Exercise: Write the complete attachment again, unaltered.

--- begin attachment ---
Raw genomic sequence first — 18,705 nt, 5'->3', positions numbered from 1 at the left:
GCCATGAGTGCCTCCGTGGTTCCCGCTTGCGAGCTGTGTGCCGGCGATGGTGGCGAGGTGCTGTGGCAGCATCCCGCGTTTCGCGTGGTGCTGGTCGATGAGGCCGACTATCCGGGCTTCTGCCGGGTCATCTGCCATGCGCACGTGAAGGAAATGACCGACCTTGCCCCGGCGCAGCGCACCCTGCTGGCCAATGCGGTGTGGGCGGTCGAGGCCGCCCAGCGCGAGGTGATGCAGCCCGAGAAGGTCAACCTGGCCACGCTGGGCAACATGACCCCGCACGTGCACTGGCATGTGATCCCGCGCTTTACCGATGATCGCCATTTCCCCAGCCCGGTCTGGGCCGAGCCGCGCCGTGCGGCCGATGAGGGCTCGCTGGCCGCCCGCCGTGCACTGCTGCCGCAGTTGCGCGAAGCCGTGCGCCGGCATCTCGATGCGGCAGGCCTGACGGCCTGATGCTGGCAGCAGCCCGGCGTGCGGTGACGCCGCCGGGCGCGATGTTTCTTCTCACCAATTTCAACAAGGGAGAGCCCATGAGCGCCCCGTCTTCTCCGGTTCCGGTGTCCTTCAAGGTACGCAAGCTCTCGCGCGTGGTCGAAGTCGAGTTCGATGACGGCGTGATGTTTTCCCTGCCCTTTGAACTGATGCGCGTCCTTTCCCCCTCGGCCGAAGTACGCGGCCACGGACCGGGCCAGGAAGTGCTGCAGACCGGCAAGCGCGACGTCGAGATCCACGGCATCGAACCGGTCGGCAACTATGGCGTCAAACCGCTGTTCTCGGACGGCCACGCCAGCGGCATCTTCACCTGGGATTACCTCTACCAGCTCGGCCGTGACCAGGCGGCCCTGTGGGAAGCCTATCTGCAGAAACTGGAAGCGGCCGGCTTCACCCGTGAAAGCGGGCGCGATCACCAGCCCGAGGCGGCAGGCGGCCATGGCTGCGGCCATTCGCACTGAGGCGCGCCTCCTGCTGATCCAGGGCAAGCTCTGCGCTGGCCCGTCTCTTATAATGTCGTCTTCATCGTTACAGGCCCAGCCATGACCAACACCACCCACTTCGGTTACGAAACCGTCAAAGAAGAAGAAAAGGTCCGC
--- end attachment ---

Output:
Raw genomic sequence first — 18,705 nt, 5'->3', positions numbered from 1 at the left:
GCCATGAGTGCCTCCGTGGTTCCCGCTTGCGAGCTGTGTGCCGGCGATGGTGGCGAGGTGCTGTGGCAGCATCCCGCGTTTCGCGTGGTGCTGGTCGATGAGGCCGACTATCCGGGCTTCTGCCGGGTCATCTGCCATGCGCACGTGAAGGAAATGACCGACCTTGCCCCGGCGCAGCGCACCCTGCTGGCCAATGCGGTGTGGGCGGTCGAGGCCGCCCAGCGCGAGGTGATGCAGCCCGAGAAGGTCAACCTGGCCACGCTGGGCAACATGACCCCGCACGTGCACTGGCATGTGATCCCGCGCTTTACCGATGATCGCCATTTCCCCAGCCCGGTCTGGGCCGAGCCGCGCCGTGCGGCCGATGAGGGCTCGCTGGCCGCCCGCCGTGCACTGCTGCCGCAGTTGCGCGAAGCCGTGCGCCGGCATCTCGATGCGGCAGGCCTGACGGCCTGATGCTGGCAGCAGCCCGGCGTGCGGTGACGCCGCCGGGCGCGATGTTTCTTCTCACCAATTTCAACAAGGGAGAGCCCATGAGCGCCCCGTCTTCTCCGGTTCCGGTGTCCTTCAAGGTACGCAAGCTCTCGCGCGTGGTCGAAGTCGAGTTCGATGACGGCGTGATGTTTTCCCTGCCCTTTGAACTGATGCGCGTCCTTTCCCCCTCGGCCGAAGTACGCGGCCACGGACCGGGCCAGGAAGTGCTGCAGACCGGCAAGCGCGACGTCGAGATCCACGGCATCGAACCGGTCGGCAACTATGGCGTCAAACCGCTGTTCTCGGACGGCCACGCCAGCGGCATCTTCACCTGGGATTACCTCTACCAGCTCGGCCGTGACCAGGCGGCCCTGTGGGAAGCCTATCTGCAGAAACTGGAAGCGGCCGGCTTCACCCGTGAAAGCGGGCGCGATCACCAGCCCGAGGCGGCAGGCGGCCATGGCTGCGGCCATTCGCACTGAGGCGCGCCTCCTGCTGATCCAGGGCAAGCTCTGCGCTGGCCCGTCTCTTATAATGTCGTCTTCATCGTTACAGGCCCAGCCATGACCAACACCACCCACTTCGGTTACGAAACCGTCAAAGAAGAAGAAAAGGTCCGC